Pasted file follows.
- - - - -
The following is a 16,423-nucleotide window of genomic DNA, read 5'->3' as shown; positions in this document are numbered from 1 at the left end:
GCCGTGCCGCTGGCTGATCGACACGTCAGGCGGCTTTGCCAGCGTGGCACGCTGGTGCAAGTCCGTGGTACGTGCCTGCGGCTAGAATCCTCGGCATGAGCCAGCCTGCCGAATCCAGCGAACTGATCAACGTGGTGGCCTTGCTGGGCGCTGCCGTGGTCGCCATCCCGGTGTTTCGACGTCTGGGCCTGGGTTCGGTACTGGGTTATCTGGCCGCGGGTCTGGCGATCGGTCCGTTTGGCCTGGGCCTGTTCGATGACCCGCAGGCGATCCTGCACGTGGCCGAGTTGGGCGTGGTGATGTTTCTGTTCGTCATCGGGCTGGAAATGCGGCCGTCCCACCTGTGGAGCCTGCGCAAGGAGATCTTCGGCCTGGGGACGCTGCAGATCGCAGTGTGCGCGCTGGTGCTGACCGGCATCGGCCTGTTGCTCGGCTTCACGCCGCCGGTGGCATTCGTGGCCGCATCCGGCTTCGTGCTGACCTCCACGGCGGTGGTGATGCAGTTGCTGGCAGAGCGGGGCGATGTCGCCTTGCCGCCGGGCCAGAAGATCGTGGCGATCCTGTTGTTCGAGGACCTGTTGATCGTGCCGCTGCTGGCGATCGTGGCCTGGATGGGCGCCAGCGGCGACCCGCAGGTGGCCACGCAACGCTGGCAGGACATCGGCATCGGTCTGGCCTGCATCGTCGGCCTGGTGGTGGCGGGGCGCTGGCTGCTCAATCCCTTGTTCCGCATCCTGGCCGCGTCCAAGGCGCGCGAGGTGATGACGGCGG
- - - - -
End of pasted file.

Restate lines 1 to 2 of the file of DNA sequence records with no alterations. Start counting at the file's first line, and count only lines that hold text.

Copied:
The following is a 16,423-nucleotide window of genomic DNA, read 5'->3' as shown; positions in this document are numbered from 1 at the left end:
GCCGTGCCGCTGGCTGATCGACACGTCAGGCGGCTTTGCCAGCGTGGCACGCTGGTGCAAGTCCGTGGTACGTGCCTGCGGCTAGAATCCTCGGCATGAGCCAGCCTGCCGAATCCAGCGAACTGATCAACGTGGTGGCCTTGCTGGGCGCTGCCGTGGTCGCCATCCCGGTGTTTCGACGTCTGGGCCTGGGTTCGGTACTGGGTTATCTGGCCGCGGGTCTGGCGATCGGTCCGTTTGGCCTGGGCCTGTTCGATGACCCGCAGGCGATCCTGCACGTGGCCGAGTTGGGCGTGGTGATGTTTCTGTTCGTCATCGGGCTGGAAATGCGGCCGTCCCACCTGTGGAGCCTGCGCAAGGAGATCTTCGGCCTGGGGACGCTGCAGATCGCAGTGTGCGCGCTGGTGCTGACCGGCATCGGCCTGTTGCTCGGCTTCACGCCGCCGGTGGCATTCGTGGCCGCATCCGGCTTCGTGCTGACCTCCACGGCGGTGGTGATGCAGTTGCTGGCAGAGCGGGGCGATGTCGCCTTGCCGCCGGGCCAGAAGATCGTGGCGATCCTGTTGTTCGAGGACCTGTTGATCGTGCCGCTGCTGGCGATCGTGGCCTGGATGGGCGCCAGCGGCGACCCGCAGGTGGCCACGCAACGCTGGCAGGACATCGGCATCGGTCTGGCCTGCATCGTCGGCCTGGTGGTGGCGGGGCGCTGGCTGCTCAATCCCTTGTTCCGCATCCTGGCCGCGTCCAAGGCGCGCGAGGTGATGACGGCGG